My thoughts are negative today,
tentative of what we know
But you can’t see it clearly.
The low sky is indescribable
Report absence only.
The blank page is a duplicate of it.
birds don’t sing or come
on the threshold where we sit
Stored in our own vault.
I glanced at her face now
As it is, in your eyes
But I didn’t have the courage to watch it again.
Fog surrounds the outside
Be approachable and introverted.
we also keep silent,
Missing Her – But I Can’t Share
Memories more vivid than that day –
And all the drafts she made.
Such days will continue,
stupid, lethargic, sightless,
before the storm returns
perspective, necklace of fog
hanging from the trellis, broken,
Fall down and smudge the empty page.
Mist mainly looks at the state of mind of couples sitting indoors, in a room, and by a window with no view. Unlike the poignantly political The Autumn Outings, it represents a private loss that includes speechlessness.
Absence and void are so strongly documented in the poem’s four elegantly arranged, sometimes rhyme-haunted verses. Through moments of observation and understated backstories, they assert the centrality of that mysterious something that ‘we know/but can’t see clearly’, the immediate, almost-eyed vision of speechless absence. without compromising its appearance.
The first and last stanzas (especially the first stanza) are reminiscent of the “blank page” familiar to most writers. Interestingly, if the emptiness of the first stanza is “defying description,” it is not simply that the writer cannot put it down on paper. “Speaking Only of Absence” does not allow the sky itself to produce a visual effect, as an artist can fail. own thing. But there is more to this poem than creative blank imagery. The collective pronoun “we” indicates that the generative experience of the poem is shared with someone else (who is actually the addressee of the poem), both of whom are unable to define and utter their own thoughts. is shown. Both are “our own custody” and we see the same canceled view, but are unable to convey a heavy, clouded memory.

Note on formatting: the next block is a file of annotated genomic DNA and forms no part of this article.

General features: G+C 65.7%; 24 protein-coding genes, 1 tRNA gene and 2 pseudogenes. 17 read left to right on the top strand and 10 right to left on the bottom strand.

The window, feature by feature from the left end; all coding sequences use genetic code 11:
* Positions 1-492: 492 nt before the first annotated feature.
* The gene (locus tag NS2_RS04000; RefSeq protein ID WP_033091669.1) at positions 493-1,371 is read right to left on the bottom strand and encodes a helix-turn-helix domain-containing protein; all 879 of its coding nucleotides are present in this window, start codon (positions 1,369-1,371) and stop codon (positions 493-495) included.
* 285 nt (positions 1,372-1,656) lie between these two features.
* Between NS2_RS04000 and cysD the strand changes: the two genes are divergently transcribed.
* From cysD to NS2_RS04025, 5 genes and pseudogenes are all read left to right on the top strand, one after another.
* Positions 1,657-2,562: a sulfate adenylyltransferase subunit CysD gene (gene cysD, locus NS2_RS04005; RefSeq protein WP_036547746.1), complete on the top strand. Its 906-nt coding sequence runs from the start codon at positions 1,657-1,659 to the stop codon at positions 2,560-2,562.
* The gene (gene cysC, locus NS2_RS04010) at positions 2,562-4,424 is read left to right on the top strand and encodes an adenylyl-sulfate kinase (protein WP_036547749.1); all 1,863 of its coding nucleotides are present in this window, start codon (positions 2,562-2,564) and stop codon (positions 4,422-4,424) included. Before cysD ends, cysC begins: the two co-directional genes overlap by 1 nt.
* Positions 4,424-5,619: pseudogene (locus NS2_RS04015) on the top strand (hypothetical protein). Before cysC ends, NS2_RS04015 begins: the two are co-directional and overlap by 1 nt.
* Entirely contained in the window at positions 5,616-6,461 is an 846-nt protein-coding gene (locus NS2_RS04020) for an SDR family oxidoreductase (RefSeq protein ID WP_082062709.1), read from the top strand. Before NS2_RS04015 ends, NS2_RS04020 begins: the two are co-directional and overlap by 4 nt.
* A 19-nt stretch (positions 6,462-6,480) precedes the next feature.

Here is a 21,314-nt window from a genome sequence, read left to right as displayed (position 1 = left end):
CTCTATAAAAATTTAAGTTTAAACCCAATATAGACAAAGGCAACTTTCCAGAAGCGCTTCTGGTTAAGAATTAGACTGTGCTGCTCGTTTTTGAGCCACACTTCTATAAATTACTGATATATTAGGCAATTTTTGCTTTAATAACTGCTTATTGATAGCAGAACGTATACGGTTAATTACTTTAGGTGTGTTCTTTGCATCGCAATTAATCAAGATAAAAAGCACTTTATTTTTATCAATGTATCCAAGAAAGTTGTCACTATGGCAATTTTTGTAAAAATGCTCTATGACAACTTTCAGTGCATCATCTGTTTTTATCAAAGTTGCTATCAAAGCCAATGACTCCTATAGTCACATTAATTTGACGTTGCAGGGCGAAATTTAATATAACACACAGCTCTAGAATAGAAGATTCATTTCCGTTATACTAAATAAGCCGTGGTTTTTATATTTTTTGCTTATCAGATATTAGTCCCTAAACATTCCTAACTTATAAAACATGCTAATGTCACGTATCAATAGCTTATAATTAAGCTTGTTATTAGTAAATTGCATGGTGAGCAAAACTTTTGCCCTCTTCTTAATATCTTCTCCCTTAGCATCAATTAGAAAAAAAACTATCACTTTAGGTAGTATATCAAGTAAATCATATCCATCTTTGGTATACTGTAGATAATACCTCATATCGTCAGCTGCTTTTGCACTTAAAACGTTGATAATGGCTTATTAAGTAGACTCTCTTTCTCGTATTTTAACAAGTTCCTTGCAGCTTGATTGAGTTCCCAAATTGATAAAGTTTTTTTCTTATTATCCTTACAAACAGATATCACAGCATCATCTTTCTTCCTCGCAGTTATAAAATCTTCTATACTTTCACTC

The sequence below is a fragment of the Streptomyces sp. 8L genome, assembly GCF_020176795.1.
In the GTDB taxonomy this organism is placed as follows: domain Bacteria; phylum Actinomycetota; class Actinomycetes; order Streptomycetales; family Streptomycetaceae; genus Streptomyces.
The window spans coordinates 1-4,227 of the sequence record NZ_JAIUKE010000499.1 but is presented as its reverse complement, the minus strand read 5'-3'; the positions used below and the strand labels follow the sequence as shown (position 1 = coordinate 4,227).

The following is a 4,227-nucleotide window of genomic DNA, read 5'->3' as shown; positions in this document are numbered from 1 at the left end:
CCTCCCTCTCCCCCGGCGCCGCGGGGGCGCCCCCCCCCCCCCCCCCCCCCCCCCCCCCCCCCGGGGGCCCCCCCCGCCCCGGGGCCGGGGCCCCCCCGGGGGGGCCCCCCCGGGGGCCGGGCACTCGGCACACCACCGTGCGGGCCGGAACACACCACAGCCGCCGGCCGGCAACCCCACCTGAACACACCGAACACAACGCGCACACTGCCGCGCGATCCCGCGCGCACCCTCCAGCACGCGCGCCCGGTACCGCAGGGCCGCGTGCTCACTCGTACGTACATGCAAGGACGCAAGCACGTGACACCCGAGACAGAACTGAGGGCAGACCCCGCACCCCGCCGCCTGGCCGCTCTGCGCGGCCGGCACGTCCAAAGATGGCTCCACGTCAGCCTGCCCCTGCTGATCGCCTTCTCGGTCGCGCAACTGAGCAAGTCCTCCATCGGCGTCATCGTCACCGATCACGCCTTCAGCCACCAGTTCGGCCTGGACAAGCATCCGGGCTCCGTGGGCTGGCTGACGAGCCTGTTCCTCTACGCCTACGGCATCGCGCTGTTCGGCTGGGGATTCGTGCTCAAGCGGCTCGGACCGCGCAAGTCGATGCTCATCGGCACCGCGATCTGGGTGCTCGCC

The dense fog and its effects – the ‘low altitude’, lack of sound and movement – have a metaphorical function of course, but they appear to be part of the physical reality that the poem wants to document along with the psychological dimension. In the final stanza, however, the imagined future relies heavily on metaphor. Torn apart by wind and rain, the fog becomes fragmented and accessible, leaving the “empty page” with at least a delicate “neck” trail of liquid blown from the grate. The release of both tears and ink is implied by the key verb “dirty.”
Few details are given about the “story” at the heart of the poem. The second verse is the closest to disclosure, and does so with a palpable wince. These are wonderfully thought-provoking lines. From her next verse, we learn that whoever disappeared so painfully, she had the energy to make an abundance of “drafts.”
“Draft” may include a pun on “draft” to indicate a writer who was busy working when he was able to fill the page with ideas generated by a cherished and inspiring presence.
The absence of sharing that poetry records is not necessarily the result of death. Maybe your child ran away from home? That form of bereavement, commonly tagged as “empty-nest syndrome,” may have been quietly set up with earlier references to birds no longer chirping and coming to the window sills for food. The poem shows that it was radical in its very modest regard to explaining the nature of loss. Wisely, the last stanza does not call for or predict ‘closure’, but simply observes that further ‘days like that’ will change the weather and bring the outlook back. And the scene where the words flow again is almost set.